Jessye Norman: Stand Up Straight and Sing!-A Memoir

By Nicholas, Jeremy | Gramophone, July 2014 | Go to article overview

Jessye Norman: Stand Up Straight and Sing!-A Memoir


Nicholas, Jeremy, Gramophone


Jessye Norman

Stand Up Straight and Sing!--A Memoir

Houghton Mifflin Harcourt, HB, 336pp, [pounds sterling] 20

ISBN 978-0-544-00340-8

Jessye Norman was born in into a class that was, to America's eternal shame, subject to the Jim Crow laws that existed until 1965. A proud African American, she was keenly aware from an early age of the social and economic disadvantages to which her race was subject. Much of this memoir is concerned with racial discrimination--how it affected her and her family--and the singer's involvement with the Civil Rights movement. It was, paradoxically, her African American heritage that instilled in her the need to work and study diligently, and which introduced her to the church. 'The training ground of my community was as crucial to my performance life as to my spiritual journey. Music has always been an essential part of the African American worship service.'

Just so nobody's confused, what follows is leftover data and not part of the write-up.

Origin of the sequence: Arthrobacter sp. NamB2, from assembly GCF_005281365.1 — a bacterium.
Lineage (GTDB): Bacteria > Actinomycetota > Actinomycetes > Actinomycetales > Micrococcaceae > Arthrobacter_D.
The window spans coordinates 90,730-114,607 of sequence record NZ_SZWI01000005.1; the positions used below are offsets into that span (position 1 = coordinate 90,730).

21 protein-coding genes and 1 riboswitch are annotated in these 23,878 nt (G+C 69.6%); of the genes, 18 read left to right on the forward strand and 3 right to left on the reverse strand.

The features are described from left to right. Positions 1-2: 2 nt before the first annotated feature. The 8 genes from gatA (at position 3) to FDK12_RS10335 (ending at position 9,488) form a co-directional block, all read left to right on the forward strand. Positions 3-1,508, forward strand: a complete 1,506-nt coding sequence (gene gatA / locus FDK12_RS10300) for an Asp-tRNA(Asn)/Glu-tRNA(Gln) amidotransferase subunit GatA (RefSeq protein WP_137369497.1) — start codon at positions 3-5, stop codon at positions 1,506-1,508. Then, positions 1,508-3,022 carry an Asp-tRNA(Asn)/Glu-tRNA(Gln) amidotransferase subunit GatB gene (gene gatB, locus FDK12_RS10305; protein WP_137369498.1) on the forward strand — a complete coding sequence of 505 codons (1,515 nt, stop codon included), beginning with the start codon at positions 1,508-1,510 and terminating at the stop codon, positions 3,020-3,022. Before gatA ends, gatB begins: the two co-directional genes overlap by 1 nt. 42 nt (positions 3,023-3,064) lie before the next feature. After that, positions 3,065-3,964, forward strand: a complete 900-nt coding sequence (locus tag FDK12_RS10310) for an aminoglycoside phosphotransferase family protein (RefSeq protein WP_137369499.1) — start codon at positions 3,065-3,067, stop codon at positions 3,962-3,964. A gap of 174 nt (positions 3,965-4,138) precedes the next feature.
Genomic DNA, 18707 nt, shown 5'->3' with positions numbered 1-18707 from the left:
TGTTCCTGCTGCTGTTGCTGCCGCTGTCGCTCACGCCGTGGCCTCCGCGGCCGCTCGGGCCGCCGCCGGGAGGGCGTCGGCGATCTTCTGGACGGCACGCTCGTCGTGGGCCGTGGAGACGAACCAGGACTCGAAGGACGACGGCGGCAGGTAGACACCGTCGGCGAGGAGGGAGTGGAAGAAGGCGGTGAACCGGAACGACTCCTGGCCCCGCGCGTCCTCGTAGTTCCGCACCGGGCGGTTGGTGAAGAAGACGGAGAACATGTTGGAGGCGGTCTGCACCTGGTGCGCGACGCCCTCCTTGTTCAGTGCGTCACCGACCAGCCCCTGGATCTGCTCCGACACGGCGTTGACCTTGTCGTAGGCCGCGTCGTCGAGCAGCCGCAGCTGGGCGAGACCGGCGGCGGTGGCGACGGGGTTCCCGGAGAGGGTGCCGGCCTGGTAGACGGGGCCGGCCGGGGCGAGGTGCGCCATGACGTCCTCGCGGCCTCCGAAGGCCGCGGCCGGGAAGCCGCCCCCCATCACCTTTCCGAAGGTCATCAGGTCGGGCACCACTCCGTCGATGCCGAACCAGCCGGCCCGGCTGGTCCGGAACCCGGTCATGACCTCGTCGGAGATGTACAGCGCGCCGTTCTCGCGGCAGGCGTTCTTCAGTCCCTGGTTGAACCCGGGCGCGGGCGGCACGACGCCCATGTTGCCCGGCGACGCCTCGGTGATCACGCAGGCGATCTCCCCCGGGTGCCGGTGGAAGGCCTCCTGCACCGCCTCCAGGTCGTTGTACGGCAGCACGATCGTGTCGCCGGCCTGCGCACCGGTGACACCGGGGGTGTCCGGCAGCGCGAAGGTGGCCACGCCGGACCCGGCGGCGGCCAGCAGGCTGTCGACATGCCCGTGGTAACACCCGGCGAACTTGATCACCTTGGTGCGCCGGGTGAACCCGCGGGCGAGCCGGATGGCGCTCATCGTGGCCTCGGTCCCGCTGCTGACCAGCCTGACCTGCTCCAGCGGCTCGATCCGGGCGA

Her chosen career path was a brave choice. Few African Americans had succeeded as opera singers. Norman's great hero Marian Anderson (whom she met and befriended) was not allowed to sing at the Met until 1955. Norman herself did not make her debut there until 1983, having spent much of the previous 15 years carving out a spectacular career in Europe, where racial stereotyping was not such a hindrance. With her extraordinary range from contralto to dramatic soprano, she became one of the finest recitalists and operatic singers of her generation, noted for the breadth of her repertoire, her linguistic versatility, assiduous preparation and attention to detail.

I'm not entirely sure at whom this book is aimed. Family? Friends? Fans? At times it reads like a life guide for young musicians (it contains much valuable advice), at others a heartfelt litany of thanks to all those who were most influential in her development as an artist and human being. Of the singer's private life we learn precisely nothing. 'It is private,' is the blunt explanation. 'It is personal. May it ever be so.' There again, parts of the memoir seem to be a self-congratulatory celebration of the author's achievements, a record of the many important national events at which she has sung, and of the famous people at whose invitation she has performed. 'I am the recipient of more than 30 honorary doctorate degrees from a number of colleges, universities, and conservatories around the world,' we read. She sits next to the Duke of Edinburgh ('a marvellous luncheon companion') at a degree ceremony and was 'quite amused when His Highness [tit] proceeded to advise me as to which route I should have the driver take from Cambridge to Heathrow Airport in order to join the M25, which was all the rage among drivers, who believed that this new motorway would save travel time in this southern part of Britain. …

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